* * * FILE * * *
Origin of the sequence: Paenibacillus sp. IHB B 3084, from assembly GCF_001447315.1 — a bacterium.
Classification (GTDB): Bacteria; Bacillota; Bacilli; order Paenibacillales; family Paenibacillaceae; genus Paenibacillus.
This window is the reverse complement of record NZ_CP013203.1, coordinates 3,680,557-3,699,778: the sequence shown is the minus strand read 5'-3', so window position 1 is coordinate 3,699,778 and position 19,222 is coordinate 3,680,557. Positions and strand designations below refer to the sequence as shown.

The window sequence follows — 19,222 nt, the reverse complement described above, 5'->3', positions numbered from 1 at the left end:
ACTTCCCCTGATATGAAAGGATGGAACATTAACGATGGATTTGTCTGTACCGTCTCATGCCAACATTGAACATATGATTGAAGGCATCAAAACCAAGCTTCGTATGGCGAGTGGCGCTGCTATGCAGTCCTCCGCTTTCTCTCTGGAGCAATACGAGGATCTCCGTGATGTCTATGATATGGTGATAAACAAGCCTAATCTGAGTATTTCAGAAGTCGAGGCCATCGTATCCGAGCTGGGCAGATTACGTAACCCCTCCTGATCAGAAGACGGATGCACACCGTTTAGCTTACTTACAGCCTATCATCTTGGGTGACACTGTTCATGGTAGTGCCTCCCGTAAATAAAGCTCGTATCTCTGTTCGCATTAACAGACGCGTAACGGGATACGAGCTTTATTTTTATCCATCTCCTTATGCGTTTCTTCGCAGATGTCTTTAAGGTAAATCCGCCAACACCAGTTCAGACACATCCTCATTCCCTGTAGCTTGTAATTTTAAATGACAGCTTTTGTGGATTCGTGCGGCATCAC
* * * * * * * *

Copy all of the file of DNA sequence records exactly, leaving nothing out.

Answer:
Origin of the sequence: Paenibacillus sp. IHB B 3084, from assembly GCF_001447315.1 — a bacterium.
Classification (GTDB): Bacteria; Bacillota; Bacilli; order Paenibacillales; family Paenibacillaceae; genus Paenibacillus.
This window is the reverse complement of record NZ_CP013203.1, coordinates 3,680,557-3,699,778: the sequence shown is the minus strand read 5'-3', so window position 1 is coordinate 3,699,778 and position 19,222 is coordinate 3,680,557. Positions and strand designations below refer to the sequence as shown.

The window sequence follows — 19,222 nt, the reverse complement described above, 5'->3', positions numbered from 1 at the left end:
ACTTCCCCTGATATGAAAGGATGGAACATTAACGATGGATTTGTCTGTACCGTCTCATGCCAACATTGAACATATGATTGAAGGCATCAAAACCAAGCTTCGTATGGCGAGTGGCGCTGCTATGCAGTCCTCCGCTTTCTCTCTGGAGCAATACGAGGATCTCCGTGATGTCTATGATATGGTGATAAACAAGCCTAATCTGAGTATTTCAGAAGTCGAGGCCATCGTATCCGAGCTGGGCAGATTACGTAACCCCTCCTGATCAGAAGACGGATGCACACCGTTTAGCTTACTTACAGCCTATCATCTTGGGTGACACTGTTCATGGTAGTGCCTCCCGTAAATAAAGCTCGTATCTCTGTTCGCATTAACAGACGCGTAACGGGATACGAGCTTTATTTTTATCCATCTCCTTATGCGTTTCTTCGCAGATGTCTTTAAGGTAAATCCGCCAACACCAGTTCAGACACATCCTCATTCCCTGTAGCTTGTAATTTTAAATGACAGCTTTTGTGGATTCGTGCGGCATCAC